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On Thursday, Poland’s Supreme Administrative Court (SAC) considered appeals filed by Supreme Court candidates who were rejected by the politicized National Council of the Judiciary (NCJ) in 2018. The Council proposes to the President candidates for the Supreme Court. In 2018, out of 200 applicants, it recommended only those associated with the ruling Law and Justice party, former deputy ministers, and prosecutors or lawyers with close ties to the Minister of Justice Zbigniew Ziobro.
“The National Council of the Judiciary is not an independent body”
At a closed session on Thursday, the SAC considered five such appeals, overturning two resolutions of the politicized NCJ which recommended to the President whom to appoint to the Civil and Criminal Chambers of the Supreme Court.
All five cases were heard by an adjudication panel composed of sitting judges of the Supreme Administrative Court’s Chamber of Commerce: Małgorzata Korycińska, Cezary Pryca, and Wojciech Kręcisz.
- Justifying its decisions, the SAC stated that "the current National Council of the Judiciary is not a sufficiently independent body"- Sylwester Marciniak, SAC’s spokesperson, told the Polish Press Agency.
The SAC also found that the president’s official notice about open positions at the Supreme Court lacked the prime minister's countersignature- another legal irregularity pointed out by the rejected candidates.
- The SAC poked massive holes in the Council’s Supreme Court nominations. The current NCJ does not even meet the minimum requirements for selecting the candidates. The SAC also pointed to a violation of the constitutional requirement of a countersignature. These are serious violations- says Judge Bartłomiej Przymusiński, spokesperson for the Polish judge’s association Iustitia.
In the repealed resolutions, the new NCJ appointed one judge to the Criminal Chamber of the Supreme Court and seven others to the Civil Chamber. Among the recommended candidates were the current president of the Supreme Court, Małgorzata Manowska, a former deputy Minister of Justice, and Kamil Zaradkiewicz, a former director in the same ministry.
Without waiting for the appeals to be heard, in 2018, president Duda appointed new judges to the Supreme Court. NCJ resolutions are necessary to appoint new judges, and they have now been overturned. Despite this, the SAC has not challenged the president’s appointments.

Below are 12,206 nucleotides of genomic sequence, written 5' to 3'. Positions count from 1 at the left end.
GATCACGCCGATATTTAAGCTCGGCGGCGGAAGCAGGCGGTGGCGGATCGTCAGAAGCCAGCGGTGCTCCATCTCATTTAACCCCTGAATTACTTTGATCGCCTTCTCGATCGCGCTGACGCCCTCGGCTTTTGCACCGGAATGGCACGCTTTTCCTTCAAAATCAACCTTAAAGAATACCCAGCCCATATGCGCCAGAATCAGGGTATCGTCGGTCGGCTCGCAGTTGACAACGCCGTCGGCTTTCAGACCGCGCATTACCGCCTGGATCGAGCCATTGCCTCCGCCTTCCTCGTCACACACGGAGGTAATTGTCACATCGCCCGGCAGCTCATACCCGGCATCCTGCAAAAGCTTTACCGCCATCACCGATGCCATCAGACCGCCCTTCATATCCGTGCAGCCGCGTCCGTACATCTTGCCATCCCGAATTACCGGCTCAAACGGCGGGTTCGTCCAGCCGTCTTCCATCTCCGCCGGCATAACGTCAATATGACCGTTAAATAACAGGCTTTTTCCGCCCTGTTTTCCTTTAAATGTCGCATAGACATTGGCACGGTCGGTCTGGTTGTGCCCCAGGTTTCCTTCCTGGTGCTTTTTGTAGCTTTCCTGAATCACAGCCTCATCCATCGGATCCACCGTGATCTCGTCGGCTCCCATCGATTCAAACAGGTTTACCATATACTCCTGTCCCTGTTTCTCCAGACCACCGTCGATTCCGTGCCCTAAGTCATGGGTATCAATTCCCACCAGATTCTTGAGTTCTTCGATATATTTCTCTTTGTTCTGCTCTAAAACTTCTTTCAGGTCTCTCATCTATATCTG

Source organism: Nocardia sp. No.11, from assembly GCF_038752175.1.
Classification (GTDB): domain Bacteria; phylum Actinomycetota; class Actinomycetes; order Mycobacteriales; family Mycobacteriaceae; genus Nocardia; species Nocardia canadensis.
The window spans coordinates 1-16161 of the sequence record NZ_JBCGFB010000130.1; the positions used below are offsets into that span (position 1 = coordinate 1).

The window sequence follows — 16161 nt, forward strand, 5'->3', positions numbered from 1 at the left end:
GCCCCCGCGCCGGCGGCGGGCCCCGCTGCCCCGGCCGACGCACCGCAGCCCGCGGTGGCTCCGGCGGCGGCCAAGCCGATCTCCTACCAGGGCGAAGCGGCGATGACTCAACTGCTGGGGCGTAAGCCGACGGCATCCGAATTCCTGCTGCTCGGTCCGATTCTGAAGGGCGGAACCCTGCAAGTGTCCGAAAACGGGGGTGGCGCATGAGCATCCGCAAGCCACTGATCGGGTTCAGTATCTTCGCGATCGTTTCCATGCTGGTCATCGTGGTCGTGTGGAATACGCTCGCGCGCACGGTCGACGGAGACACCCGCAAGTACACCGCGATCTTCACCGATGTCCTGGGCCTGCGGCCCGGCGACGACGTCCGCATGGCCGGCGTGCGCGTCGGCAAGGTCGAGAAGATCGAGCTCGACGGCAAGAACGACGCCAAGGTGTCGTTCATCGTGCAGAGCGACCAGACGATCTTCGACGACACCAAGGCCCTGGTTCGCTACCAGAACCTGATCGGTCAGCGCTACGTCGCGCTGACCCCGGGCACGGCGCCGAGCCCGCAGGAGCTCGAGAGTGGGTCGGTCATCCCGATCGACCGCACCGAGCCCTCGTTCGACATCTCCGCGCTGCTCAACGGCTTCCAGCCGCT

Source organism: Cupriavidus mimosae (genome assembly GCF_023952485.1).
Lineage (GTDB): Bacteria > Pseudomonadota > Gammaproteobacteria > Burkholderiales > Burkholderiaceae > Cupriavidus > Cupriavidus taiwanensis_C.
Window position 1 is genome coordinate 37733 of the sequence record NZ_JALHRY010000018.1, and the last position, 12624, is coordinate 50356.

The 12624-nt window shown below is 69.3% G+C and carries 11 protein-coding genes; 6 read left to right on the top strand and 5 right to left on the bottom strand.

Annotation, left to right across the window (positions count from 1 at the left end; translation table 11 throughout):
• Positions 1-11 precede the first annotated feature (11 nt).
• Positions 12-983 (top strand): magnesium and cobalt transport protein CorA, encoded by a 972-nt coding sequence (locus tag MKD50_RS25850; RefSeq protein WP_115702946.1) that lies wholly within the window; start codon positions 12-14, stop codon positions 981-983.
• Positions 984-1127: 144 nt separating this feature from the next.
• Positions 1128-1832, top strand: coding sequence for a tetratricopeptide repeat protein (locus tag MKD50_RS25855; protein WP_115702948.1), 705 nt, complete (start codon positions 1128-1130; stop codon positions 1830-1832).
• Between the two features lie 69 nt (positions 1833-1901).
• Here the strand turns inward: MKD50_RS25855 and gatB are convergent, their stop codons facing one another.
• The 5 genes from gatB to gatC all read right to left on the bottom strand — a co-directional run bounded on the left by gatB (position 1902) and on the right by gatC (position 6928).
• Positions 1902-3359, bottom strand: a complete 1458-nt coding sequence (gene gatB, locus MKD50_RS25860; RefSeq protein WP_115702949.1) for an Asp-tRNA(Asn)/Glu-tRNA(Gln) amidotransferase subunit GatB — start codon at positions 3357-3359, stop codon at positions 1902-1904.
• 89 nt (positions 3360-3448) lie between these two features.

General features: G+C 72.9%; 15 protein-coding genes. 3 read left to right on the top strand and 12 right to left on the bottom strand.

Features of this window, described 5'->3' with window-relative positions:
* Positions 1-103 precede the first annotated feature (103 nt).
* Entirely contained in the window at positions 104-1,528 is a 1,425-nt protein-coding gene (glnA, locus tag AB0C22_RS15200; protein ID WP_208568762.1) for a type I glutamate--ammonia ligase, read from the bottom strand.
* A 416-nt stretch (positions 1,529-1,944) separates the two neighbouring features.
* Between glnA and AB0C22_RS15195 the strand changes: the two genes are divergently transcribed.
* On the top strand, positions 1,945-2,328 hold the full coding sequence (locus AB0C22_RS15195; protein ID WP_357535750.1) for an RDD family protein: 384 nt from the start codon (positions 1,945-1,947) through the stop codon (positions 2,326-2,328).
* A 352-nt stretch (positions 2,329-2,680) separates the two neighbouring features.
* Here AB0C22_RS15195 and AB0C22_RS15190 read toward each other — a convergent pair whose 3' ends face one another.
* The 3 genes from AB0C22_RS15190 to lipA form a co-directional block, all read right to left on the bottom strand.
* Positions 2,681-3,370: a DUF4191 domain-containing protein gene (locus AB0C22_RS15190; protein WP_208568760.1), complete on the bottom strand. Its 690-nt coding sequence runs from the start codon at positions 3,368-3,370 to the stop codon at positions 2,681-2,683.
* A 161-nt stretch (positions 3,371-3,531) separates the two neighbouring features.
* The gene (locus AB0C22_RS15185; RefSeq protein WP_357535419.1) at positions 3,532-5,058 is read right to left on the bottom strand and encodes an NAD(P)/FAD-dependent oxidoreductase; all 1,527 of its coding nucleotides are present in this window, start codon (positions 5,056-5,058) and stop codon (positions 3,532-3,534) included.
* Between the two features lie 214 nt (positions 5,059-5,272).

- The outcome of the ruling does not relate to the systemic validity and effectiveness of the presidential acts of appointment- explains Mr Marciniak. – Under the current law, these acts are not subject to judicial review and are not revocable- he added. The Law and Justice government as well as the politicized Constitutional Tribunal have for a long time taken a similar stance on that issue.
- The president's decisions were not the subject of the appeal. Thus, the Supreme Administrative Court could not confirm the validity of these appointments- Mr Przymusiński argues. - In our opinion, the decision of whether these nominees should be recognized legal judges is up to the Supreme Court’s Chamber of Labor- he adds.
Members of the Themis and Iustitia judges’ associations sued a total of 25 newly appointed Supreme Court justices. The Supreme Court has asked the CJEU whether the questionable appointment process invalidates the nominations. The EU Court has yet to issue an answer.
Circumventing PiS’ judicial “reform”
In order to issue Thursday’s rulings, the SAC had to disregard specific provisions of the law on the National Council of the Judiciary amended by PiS, as well as the decision of the politicized Constitutional Tribunal. It could do so because of the ruling issued by the CJEU on March 2.
When in 2018 the SAC refused to toe the party line, PiS introduced a bill eliminating the possibility of effective oversight of the Supreme Court nominations and ordered the SAC to discontinue the cases. The politicized Constitutional Tribunal Court declared the appeals to the Supreme Administrative Court unconstitutional, and in consequence removed the provision that was the basis for resolving such cases.
However, the Supreme Administrative Court did not discontinue the proceedings as the ruling camp hoped it would, and referred the case to the Court of Justice of the EU. According to CJEU’s judgment, the SAC was to examine whether the amendments violated EU law. Were it to prove an infringement, the principle of the primacy of EU law requires the national court to disapply the government’s amendments. This is exactly what happened on Thursday.
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